What do these developments tell us about emerging service demand? First of all, they underline the ubiquity and importance of smartphones. Migrants arriving with next to nothing will either arrive with one or make it one of their earliest purchases. They also reflect the shift already under way from providing face-to-face public services towards those that are online and available 24/7. This trend is only going to grow further.

    What housing solutions are emerging?

    Many of Europe’s cities face a crisis in affordable housing, one of the reasons why this has been identified as an initial priority theme within the EU Urban Agenda.

    For new arrivals, housing is clearly a top priority, but the current situation can make this difficult. In Germany, where the pressure is perhaps most acute, a recent Robert Bosch Foundation report concluded that there was a need for up to an additional 125,000 dwellings. In response, a range of initiatives have been undertaken to find solutions. These have ranged from establishing temporary accommodation, piloting shared schemes and (controversially) utilising empty former East German housing estates.

    Again, ICT is emerging as a key part of the solution. The Refugees Welcome site, inevitably labeled as ‘Airbnb for refugees’, matches accommodation seekers to potential hosts. Operating across much of Europe, as well as Canada, the service has so far matched over 600 refugees.

    Working on the same lines the UK’s Shared Lives model might offer possibilities to build upon. Aimed at supporting vulnerable people to live within communities, it matches host families to seeking individuals. Although the initial focus has been on health, the principals could be applied to support newly arrived migrants.

    How can we meet the demand for education and employment?

    A high proportion of migrants to the EU are younger people, aged under 34. In 2015 88,700 of them were unaccompanied minors. For many, their education has been disrupted. For example, of the young Syrians arriving in Europe, 25% were in education before their lives were turned upside down. Meeting the educational aspirations of these young people is another of the challenges receiving cities face.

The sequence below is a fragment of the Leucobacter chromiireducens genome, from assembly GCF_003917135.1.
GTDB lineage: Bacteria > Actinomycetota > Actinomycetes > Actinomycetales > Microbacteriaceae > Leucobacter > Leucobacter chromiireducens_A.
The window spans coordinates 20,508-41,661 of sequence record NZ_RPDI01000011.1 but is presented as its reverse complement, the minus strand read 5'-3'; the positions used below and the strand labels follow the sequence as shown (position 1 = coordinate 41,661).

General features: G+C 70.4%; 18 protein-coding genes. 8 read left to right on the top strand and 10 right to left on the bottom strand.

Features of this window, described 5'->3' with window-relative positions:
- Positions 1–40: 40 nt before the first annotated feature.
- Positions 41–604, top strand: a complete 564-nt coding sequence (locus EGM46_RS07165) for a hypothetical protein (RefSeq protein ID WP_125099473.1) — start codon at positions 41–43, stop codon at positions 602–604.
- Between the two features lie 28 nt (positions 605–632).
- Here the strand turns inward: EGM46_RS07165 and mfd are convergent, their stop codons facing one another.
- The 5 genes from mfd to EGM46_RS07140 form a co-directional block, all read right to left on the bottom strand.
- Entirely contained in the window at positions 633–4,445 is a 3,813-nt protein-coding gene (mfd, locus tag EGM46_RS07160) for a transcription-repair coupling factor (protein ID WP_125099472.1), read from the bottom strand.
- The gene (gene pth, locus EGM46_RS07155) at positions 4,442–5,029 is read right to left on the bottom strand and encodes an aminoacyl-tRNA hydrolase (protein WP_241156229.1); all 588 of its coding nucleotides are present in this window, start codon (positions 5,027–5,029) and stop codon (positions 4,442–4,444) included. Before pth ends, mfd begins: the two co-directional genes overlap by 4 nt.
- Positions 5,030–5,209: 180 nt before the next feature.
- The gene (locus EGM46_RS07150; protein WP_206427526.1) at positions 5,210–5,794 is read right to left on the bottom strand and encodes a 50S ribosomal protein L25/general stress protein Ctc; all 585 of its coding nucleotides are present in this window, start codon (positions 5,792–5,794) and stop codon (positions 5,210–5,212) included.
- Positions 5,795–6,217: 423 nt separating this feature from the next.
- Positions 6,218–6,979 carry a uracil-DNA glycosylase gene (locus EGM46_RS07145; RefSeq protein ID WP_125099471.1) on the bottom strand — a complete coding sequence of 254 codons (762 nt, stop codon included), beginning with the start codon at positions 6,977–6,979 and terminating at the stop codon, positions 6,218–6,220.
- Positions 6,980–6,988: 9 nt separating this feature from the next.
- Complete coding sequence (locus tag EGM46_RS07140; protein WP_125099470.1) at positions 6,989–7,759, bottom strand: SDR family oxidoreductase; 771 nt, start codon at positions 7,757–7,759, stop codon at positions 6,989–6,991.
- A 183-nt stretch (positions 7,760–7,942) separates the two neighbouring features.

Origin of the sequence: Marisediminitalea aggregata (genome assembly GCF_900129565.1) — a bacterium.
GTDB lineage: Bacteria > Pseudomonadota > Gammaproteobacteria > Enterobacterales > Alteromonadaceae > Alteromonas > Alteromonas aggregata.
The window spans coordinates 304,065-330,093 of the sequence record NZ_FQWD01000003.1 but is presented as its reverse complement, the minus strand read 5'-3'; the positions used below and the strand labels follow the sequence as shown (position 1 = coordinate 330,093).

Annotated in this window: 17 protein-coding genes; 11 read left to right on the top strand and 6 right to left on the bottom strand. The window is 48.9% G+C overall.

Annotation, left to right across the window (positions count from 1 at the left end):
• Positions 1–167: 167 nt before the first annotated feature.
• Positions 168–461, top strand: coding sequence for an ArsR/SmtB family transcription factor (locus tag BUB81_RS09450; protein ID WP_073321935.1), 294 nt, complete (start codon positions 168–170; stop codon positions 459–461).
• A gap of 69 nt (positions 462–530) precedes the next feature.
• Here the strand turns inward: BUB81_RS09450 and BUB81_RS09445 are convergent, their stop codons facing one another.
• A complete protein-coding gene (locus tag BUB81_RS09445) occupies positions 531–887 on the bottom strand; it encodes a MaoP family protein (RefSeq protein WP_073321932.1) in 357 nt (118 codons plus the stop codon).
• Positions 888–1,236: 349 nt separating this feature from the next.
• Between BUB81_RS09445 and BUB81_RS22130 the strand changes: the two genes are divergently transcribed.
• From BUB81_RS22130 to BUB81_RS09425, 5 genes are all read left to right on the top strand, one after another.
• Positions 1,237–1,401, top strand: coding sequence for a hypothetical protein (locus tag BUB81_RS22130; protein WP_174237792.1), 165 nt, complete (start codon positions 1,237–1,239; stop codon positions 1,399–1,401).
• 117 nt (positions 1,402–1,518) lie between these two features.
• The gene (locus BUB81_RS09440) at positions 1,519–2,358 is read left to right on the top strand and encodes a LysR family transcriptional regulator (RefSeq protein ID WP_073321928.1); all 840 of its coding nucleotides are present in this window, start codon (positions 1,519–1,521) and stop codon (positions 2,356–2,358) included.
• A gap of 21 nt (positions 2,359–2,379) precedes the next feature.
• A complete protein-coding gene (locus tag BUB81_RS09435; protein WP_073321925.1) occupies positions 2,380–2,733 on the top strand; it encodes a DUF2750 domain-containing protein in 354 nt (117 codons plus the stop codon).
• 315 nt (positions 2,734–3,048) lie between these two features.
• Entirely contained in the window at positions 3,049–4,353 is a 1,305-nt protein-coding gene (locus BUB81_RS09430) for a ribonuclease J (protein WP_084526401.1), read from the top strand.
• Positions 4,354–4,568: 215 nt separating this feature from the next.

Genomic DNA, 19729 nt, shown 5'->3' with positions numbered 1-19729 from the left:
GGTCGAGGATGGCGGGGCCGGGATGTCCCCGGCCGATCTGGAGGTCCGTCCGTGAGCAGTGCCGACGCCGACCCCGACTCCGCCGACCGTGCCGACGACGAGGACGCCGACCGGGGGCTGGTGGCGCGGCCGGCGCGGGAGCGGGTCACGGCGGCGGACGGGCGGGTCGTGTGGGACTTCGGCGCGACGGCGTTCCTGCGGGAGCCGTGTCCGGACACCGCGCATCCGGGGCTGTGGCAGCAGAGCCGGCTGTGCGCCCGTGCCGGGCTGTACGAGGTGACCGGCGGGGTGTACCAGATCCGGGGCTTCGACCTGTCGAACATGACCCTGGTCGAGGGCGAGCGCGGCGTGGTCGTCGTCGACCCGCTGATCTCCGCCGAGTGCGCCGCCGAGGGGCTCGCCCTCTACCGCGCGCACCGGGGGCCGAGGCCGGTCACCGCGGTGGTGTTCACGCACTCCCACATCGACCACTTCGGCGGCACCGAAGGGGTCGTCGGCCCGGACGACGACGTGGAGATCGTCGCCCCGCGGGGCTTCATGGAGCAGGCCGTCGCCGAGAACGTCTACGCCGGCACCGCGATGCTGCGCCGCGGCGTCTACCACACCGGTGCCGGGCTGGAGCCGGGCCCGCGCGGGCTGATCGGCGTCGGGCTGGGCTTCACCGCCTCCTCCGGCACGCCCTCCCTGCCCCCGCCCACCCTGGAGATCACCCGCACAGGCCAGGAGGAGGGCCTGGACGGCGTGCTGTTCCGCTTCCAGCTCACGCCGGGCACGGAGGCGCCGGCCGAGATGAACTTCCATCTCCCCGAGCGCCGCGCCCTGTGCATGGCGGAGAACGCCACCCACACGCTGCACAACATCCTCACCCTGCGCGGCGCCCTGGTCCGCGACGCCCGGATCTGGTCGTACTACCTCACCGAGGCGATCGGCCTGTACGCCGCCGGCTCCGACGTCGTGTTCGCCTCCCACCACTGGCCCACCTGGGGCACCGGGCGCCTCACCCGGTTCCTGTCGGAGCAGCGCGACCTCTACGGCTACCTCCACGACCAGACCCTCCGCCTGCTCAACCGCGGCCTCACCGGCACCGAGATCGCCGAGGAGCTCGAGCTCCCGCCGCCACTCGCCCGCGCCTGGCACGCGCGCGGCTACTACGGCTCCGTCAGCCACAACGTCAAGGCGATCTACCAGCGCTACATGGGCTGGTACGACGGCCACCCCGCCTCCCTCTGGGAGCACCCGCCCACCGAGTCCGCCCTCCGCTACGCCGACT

There is widespread evidence of the educational barriers  that face migrants coming into Europe. These include a lack of familiarity with the host language which prevents participation in the education system. Another is the frequent lack of equivalence between qualifications gained in third countries. In addition, many refugees arrive with few possessions, and often lack the evidence of qualifications even if they have them.

    In Germany, Kiron learning centres have created an innovative access framework linked to the country’s universities and aimed at refugees. Plugging into a network of higher education providers, Kiron offers online learning programmes via MOOCs (Massive Open Online Courses) as well as language support provision through established providers like Babbel. Kiron has crowdfunded around €500,000 allowing it to offer almost 500 scholarships. The response has been very positive and Kiron is expanding rapidly since its inception.

    For adults looking to fast track into employment, education may not be the priority. Acquiring and demonstrating competencies with labour market value may be a bigger issue. For those who already have skills, but who may lack paperwork or host-country experience the growing area of microcredentialism is proving to be helpful. This reflects a growing demand from employers to have a very specific understanding of the skills people have, due to trends of generic job descriptions. Linked In recommendations are a good example of this development, labelled ‘technologies of expertise’ by Beth Noveck.

    For those refugees with high skills in demand, a number of specialist services are emerging. One of these is the Refugee Doctors Programme designed by the Bridges Project in Scotland. This seeks to support qualified refugee doctors to fast track into employment within NHS Scotland. The programme is also open to dentists and pharmacists.

    What conclusions can we draw from this early intensive experience?

    It’s way too early to draw any hard and fast conclusions from European cities’ early experience of meeting migrant needs. The picture is so varied and messy that making generalized observations is a risky business. However….on the basis of some early feedback, here are some very early potential implications for our governance models.

    The migrants’ arrival is generating demand for new services

    The flow of people from the world’s most troubled corners is creating a market for services. Some of these are provided illegally, like the traffickers who charge a lifetime’s savings to take a chance crossing the Mediterranean in a flimsy dingy. Others are legal and, at times, core public services, such as the provision of housing and education for those at risk. In the middle is the growing market of hybrid services such as the smart apps which help migrants navigate the new systems and realities they encounter.